Police in Wyoming recommend sex abuse charges against retired bishop

WASHINGTON  — Last August, a police department in Wyoming put out a public call looking for information regarding alleged sex abuse relating to Catholic clergy.

Though they didn’t name anyone in particular, it was no secret they were looking into allegations surrounding retired Bishop Joseph H. Hart, whom the Diocese of Cheyenne, Wyoming, had investigated and found “credible” allegations against.

Now authorities in Cheyenne are recommending sex abuse charges be brought against an unnamed clergy member, believed to be the retired 87-year-old bishop, as well as against a second unnamed “person seeking membership” in the Catholic clergy for accusations of abuse that may have occurred in the 1970s and 1980s, said an Aug. 14 news release by the Cheyenne Police Department.

“The investigation stems from a case initiated in 2002 that was reopened in 2018 when new information was produced and provided to the Cheyenne Police Department by an independent investigation conducted by the Wyoming Diocese of the Catholic Church,” the release said.

In 2002, a district attorney in Wyoming was looking into accusations that the retired prelate had abused two boys during his time as bishop in Cheyenne from 1976 until 2001; he was auxiliary bishop of the statewide diocese from 1976 to 1978, when he became head of the diocese. Ultimately, the district attorney said “there was no evidence to support the allegations.”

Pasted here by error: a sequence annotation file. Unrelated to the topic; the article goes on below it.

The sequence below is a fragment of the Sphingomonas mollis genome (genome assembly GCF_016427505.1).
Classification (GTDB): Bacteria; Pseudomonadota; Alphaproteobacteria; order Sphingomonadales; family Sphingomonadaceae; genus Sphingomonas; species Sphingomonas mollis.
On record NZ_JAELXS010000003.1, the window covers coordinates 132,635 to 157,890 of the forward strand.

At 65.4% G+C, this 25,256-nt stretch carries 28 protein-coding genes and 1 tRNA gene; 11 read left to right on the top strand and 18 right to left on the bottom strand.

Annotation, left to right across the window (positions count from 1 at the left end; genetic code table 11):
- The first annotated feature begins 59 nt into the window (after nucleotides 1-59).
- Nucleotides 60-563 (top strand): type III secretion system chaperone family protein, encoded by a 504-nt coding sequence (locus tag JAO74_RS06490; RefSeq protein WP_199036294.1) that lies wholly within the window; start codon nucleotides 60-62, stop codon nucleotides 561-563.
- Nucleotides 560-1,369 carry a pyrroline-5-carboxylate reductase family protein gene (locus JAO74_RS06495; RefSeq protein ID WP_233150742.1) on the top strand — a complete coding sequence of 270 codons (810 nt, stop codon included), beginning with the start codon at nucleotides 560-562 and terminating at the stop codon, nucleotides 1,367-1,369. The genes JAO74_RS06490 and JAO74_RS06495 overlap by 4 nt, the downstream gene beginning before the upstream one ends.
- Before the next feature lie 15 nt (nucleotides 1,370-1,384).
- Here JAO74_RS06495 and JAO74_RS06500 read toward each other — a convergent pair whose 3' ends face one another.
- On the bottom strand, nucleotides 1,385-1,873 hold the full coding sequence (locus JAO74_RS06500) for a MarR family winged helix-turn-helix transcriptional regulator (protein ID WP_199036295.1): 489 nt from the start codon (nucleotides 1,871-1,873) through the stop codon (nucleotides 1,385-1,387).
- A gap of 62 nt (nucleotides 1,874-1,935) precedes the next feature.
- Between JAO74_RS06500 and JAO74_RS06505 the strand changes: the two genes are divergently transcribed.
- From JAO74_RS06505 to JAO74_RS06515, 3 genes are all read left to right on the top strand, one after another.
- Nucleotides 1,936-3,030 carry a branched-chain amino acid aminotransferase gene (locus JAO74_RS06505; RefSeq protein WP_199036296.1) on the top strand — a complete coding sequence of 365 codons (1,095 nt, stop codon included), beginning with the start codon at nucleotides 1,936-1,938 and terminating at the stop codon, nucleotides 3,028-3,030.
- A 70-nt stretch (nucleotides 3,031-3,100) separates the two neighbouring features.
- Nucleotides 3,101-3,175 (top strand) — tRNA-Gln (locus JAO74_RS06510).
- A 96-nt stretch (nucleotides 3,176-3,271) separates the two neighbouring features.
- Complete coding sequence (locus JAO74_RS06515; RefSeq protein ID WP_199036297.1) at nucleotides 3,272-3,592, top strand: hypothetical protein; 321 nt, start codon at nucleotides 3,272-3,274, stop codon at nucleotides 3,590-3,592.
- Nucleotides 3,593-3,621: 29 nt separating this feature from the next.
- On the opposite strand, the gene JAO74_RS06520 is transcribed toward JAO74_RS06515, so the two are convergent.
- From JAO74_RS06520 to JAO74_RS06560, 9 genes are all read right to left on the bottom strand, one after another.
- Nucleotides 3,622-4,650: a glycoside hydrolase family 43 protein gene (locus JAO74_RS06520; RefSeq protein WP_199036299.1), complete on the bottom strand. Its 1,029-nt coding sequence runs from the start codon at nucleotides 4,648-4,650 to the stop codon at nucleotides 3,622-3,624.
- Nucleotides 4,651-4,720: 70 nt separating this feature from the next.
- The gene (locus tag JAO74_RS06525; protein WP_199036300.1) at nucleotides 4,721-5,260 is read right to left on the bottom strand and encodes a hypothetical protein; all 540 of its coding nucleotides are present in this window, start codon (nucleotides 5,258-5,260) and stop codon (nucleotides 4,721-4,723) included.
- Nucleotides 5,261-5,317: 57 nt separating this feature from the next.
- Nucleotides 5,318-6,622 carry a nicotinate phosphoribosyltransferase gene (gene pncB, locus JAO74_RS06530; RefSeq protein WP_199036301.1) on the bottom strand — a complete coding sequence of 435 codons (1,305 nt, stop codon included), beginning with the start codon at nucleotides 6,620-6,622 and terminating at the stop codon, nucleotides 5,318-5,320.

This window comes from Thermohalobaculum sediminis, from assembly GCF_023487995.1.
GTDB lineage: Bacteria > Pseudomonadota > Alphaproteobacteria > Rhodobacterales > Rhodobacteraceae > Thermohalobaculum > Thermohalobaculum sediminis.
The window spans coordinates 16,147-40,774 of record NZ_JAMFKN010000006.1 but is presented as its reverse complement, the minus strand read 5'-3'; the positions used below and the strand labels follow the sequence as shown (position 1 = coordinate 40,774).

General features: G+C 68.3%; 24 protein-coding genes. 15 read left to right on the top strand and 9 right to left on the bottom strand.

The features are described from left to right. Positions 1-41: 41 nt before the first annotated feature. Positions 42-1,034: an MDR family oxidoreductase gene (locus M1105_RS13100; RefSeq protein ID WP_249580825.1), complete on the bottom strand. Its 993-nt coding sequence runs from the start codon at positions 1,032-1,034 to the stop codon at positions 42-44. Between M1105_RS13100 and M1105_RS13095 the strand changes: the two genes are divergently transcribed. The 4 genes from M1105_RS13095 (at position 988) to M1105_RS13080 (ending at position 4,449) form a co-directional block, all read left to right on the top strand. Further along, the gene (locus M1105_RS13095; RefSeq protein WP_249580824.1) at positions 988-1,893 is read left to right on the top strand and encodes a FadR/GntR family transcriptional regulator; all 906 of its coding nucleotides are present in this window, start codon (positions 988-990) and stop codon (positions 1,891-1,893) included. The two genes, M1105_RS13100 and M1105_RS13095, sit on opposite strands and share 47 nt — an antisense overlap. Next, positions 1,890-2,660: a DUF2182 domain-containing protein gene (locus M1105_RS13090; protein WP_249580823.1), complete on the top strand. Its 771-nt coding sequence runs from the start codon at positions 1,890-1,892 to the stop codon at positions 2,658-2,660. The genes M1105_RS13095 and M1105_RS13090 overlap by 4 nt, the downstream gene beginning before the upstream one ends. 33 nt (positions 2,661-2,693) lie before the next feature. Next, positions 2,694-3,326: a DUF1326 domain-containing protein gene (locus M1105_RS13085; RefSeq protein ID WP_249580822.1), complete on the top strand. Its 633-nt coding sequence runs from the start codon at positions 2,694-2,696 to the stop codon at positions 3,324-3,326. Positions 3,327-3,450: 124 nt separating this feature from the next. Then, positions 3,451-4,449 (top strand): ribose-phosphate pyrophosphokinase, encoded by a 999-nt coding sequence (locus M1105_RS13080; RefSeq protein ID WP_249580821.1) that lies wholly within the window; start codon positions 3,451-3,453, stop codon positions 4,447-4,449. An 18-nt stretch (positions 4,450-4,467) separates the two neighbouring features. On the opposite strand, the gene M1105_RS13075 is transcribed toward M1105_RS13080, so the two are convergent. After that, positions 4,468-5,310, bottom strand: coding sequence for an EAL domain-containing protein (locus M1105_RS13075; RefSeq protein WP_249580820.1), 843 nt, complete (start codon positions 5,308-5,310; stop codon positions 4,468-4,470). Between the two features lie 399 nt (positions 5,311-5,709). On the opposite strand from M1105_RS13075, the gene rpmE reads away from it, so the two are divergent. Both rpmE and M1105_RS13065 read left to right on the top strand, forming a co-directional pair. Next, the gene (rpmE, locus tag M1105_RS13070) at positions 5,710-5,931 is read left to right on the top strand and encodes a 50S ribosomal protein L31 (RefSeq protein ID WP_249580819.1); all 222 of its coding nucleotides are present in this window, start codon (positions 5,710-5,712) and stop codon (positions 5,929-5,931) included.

However, late last year, the Diocese of Cheyenne said the district attorney’s investigation was flawed, and its own investigation determined that allegations against Bishop Hart were found to be “credible.” In releasing the names of 11 accused clergy of his own diocese, Bishop Steven R. Biegler included the name of his predecessor. In June, the Vatican announced that the retired bishop was facing a Vatican trial for sex abuse allegations.

Because Wyoming does not have a statute of limitations, decades-long claims can still be investigated and prosecuted.

Addressing the Catholics of his diocese after he published the list on substantiated claims in June, Bishop Biegler said that clergy are expected to be shepherds “who guard and protect the flock, especially the least among us. They are called to imitate the Good Shepherd, who laid down his life for the sheep. Therefore, sexual abuse by clergy is an appalling sin and a reprehensible crime.”